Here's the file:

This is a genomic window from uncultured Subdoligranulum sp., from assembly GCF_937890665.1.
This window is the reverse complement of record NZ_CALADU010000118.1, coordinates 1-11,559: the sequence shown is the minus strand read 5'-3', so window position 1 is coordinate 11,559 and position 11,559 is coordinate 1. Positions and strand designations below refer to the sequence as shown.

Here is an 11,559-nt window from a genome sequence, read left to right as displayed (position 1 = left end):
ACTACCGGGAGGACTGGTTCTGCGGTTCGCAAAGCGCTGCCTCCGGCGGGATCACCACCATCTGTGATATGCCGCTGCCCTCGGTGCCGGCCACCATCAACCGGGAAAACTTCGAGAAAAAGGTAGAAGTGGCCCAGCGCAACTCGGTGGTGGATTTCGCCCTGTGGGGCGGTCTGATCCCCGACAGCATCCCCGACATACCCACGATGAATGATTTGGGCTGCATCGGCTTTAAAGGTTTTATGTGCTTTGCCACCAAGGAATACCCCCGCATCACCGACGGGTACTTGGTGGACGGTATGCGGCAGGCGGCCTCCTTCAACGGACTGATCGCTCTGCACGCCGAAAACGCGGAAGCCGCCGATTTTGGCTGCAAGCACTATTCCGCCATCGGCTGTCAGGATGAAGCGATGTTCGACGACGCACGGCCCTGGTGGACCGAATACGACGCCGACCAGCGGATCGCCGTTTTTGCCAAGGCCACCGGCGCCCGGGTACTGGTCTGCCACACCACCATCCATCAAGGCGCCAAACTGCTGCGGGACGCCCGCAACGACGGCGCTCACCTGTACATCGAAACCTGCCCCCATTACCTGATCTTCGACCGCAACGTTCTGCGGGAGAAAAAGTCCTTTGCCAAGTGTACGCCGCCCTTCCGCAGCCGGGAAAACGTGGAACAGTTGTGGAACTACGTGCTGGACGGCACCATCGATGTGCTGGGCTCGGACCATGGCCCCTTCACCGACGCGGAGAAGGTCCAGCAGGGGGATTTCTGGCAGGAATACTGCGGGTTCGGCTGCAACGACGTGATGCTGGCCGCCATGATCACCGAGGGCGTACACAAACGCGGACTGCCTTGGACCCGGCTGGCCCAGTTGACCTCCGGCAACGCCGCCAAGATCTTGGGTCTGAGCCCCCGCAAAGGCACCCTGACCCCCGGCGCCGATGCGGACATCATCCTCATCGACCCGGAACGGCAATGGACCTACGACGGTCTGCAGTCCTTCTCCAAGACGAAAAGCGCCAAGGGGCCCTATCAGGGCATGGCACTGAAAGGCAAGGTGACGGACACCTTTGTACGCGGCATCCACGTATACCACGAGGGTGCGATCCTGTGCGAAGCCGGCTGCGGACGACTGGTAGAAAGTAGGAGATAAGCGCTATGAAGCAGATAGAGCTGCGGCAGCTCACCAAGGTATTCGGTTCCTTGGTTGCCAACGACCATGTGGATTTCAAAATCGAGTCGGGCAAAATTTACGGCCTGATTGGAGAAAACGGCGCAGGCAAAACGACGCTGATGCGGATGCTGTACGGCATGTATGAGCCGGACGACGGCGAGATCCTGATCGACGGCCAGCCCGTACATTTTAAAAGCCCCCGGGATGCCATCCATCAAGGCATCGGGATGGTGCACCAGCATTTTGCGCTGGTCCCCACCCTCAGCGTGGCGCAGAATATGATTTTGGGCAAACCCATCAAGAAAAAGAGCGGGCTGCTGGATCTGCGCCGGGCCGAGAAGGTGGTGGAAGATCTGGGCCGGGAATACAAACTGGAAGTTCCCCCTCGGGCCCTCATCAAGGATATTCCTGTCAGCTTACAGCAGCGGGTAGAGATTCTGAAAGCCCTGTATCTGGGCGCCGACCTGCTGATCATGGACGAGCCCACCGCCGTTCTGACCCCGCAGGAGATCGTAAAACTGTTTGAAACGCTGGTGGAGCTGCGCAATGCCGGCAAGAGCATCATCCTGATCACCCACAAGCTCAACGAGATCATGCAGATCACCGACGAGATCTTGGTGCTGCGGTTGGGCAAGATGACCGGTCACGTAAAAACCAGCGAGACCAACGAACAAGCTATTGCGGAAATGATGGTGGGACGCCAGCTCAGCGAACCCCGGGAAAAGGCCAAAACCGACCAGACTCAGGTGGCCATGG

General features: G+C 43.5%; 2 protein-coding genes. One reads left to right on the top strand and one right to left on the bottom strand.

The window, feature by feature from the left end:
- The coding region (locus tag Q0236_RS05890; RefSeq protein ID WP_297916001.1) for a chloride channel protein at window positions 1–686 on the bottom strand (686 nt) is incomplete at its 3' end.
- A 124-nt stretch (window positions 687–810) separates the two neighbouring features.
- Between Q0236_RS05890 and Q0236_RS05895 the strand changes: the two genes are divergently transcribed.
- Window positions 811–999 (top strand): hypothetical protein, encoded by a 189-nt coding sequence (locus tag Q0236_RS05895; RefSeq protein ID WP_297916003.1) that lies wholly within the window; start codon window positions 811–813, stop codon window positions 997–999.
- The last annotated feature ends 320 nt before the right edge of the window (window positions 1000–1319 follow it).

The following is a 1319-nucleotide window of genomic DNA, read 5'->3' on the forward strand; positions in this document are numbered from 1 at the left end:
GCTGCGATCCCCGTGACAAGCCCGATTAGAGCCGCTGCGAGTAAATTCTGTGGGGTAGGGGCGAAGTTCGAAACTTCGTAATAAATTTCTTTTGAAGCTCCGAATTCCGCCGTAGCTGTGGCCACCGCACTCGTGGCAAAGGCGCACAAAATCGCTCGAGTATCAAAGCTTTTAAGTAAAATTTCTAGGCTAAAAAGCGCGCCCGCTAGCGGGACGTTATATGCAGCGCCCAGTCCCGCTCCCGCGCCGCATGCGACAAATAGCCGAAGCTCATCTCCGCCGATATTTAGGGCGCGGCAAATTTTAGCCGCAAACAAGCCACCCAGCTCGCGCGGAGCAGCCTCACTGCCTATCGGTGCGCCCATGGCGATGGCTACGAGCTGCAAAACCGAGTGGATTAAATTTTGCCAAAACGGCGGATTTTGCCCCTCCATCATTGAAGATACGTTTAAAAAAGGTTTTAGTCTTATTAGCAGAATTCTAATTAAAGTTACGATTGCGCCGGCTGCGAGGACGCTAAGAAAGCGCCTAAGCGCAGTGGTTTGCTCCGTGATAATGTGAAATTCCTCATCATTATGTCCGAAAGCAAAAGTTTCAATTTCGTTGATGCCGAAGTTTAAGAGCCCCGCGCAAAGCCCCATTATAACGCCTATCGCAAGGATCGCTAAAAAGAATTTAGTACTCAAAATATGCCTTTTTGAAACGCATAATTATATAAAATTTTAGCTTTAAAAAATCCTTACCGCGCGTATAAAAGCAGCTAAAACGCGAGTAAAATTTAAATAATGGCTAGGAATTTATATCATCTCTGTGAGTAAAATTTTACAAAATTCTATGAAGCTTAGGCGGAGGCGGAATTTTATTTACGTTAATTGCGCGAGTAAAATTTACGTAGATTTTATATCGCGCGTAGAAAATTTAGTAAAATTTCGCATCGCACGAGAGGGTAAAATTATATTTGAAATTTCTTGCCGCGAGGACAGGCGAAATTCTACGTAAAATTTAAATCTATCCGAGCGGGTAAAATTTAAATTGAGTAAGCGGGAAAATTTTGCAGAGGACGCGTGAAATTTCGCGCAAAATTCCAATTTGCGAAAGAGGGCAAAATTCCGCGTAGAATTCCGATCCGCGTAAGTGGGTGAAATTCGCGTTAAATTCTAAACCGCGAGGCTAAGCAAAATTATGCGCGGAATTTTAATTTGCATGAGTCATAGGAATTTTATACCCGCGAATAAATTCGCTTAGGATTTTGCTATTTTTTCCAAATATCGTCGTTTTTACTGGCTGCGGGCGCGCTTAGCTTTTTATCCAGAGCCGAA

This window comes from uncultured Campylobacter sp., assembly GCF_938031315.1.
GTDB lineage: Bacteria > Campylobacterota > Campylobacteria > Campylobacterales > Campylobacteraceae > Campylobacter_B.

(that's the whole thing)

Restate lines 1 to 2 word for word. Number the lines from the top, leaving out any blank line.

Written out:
This is a genomic window from uncultured Subdoligranulum sp., from assembly GCF_937890665.1.
This window is the reverse complement of record NZ_CALADU010000118.1, coordinates 1-11,559: the sequence shown is the minus strand read 5'-3', so window position 1 is coordinate 11,559 and position 11,559 is coordinate 1. Positions and strand designations below refer to the sequence as shown.